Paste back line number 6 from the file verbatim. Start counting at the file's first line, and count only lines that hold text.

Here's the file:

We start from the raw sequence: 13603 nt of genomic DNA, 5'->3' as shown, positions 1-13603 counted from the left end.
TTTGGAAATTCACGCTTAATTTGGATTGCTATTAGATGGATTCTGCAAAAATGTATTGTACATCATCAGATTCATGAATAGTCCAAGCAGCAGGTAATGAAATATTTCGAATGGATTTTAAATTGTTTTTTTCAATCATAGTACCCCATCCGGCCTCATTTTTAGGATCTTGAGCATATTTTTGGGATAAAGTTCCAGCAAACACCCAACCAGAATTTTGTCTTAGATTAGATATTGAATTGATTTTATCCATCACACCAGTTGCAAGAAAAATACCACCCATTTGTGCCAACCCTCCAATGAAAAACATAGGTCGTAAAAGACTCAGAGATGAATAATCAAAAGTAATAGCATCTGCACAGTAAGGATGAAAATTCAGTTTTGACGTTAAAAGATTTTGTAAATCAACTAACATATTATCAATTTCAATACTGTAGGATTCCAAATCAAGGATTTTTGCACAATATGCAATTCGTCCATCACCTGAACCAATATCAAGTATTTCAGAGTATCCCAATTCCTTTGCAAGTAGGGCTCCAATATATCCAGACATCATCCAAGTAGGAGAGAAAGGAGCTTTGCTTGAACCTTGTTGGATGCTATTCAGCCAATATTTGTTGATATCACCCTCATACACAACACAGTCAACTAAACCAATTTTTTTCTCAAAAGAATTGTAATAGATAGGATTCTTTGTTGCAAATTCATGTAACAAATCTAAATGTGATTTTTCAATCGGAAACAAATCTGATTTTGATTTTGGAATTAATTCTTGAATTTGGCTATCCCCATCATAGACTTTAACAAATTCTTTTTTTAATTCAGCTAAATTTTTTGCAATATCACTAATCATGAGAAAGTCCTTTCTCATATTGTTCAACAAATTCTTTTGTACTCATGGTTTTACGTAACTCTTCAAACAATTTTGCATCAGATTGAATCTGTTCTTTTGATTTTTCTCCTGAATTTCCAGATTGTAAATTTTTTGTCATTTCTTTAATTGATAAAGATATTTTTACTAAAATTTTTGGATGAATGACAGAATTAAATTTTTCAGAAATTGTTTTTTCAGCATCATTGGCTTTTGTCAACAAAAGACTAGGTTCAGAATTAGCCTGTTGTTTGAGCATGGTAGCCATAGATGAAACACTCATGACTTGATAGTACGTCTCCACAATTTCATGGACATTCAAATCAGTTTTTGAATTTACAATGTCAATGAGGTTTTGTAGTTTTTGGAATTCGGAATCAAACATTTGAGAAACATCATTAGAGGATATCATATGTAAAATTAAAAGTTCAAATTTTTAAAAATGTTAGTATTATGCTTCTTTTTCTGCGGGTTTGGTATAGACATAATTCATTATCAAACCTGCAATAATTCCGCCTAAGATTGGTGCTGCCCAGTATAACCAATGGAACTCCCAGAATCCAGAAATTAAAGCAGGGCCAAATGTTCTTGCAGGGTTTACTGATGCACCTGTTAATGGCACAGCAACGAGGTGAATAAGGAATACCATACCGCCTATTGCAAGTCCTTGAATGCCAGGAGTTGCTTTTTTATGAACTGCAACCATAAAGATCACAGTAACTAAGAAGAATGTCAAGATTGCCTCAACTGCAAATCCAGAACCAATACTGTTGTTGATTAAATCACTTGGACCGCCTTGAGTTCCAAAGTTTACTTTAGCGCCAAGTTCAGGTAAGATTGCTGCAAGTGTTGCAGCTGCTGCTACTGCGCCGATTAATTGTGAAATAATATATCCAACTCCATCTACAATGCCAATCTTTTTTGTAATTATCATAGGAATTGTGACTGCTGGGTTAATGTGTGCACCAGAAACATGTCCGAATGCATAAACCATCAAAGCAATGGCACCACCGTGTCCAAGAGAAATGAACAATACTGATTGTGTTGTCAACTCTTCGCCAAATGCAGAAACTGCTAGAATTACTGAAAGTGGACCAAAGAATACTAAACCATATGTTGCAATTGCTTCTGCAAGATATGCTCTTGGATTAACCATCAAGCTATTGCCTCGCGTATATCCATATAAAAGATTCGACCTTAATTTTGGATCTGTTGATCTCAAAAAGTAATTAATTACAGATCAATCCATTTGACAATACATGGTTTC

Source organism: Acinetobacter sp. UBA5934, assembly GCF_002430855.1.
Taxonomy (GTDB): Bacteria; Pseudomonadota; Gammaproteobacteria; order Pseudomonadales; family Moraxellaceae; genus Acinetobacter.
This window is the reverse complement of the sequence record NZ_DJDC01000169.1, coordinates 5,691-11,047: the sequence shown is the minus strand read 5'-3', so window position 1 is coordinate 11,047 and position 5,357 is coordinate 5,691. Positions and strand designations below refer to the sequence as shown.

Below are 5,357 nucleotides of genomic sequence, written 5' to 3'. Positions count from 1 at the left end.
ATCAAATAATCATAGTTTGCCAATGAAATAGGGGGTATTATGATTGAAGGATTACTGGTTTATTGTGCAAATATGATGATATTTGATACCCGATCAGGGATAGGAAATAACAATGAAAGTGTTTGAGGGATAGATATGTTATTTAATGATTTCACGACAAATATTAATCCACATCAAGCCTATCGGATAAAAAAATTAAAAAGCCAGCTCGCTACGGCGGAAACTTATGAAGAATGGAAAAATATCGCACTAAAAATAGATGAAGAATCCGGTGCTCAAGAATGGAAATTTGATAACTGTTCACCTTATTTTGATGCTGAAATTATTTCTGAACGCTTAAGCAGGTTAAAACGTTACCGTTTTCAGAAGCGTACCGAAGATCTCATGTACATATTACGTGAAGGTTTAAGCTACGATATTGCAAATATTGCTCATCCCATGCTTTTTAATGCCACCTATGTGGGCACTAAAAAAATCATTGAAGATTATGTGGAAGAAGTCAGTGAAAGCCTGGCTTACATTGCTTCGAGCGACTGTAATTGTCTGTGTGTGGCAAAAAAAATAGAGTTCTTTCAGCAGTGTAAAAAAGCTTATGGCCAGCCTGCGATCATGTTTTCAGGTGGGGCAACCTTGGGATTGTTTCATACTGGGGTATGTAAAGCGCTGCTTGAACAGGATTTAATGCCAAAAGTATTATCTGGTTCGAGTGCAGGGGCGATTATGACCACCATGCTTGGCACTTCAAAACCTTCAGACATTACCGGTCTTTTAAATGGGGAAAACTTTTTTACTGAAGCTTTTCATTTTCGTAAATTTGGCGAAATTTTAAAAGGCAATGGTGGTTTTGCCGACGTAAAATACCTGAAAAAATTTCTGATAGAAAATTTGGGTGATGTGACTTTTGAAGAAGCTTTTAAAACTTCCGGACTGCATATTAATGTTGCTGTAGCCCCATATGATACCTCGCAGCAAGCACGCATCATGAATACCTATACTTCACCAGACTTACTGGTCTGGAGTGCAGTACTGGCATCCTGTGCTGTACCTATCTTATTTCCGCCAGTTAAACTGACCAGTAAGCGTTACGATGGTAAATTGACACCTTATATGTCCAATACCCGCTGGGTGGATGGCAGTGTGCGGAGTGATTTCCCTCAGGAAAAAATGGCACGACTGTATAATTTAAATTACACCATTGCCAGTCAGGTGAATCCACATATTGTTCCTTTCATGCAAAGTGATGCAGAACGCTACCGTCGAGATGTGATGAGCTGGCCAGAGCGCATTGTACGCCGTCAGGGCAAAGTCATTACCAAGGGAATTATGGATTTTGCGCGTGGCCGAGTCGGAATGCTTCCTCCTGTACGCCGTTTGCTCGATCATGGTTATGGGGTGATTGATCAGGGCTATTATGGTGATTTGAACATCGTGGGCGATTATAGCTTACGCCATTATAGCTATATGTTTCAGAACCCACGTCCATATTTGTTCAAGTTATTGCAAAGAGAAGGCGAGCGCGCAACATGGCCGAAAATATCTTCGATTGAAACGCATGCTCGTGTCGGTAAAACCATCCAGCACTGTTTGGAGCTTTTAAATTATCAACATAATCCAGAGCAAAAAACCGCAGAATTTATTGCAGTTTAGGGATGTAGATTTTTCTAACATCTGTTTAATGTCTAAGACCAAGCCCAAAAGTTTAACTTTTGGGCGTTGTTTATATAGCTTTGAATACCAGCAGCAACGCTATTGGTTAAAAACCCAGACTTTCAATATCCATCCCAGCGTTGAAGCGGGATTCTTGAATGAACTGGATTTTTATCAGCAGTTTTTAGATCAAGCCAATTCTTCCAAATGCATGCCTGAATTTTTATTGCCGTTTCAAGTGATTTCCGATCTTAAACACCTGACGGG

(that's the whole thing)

Below are 5,357 nucleotides of genomic sequence, written 5' to 3'. Positions count from 1 at the left end.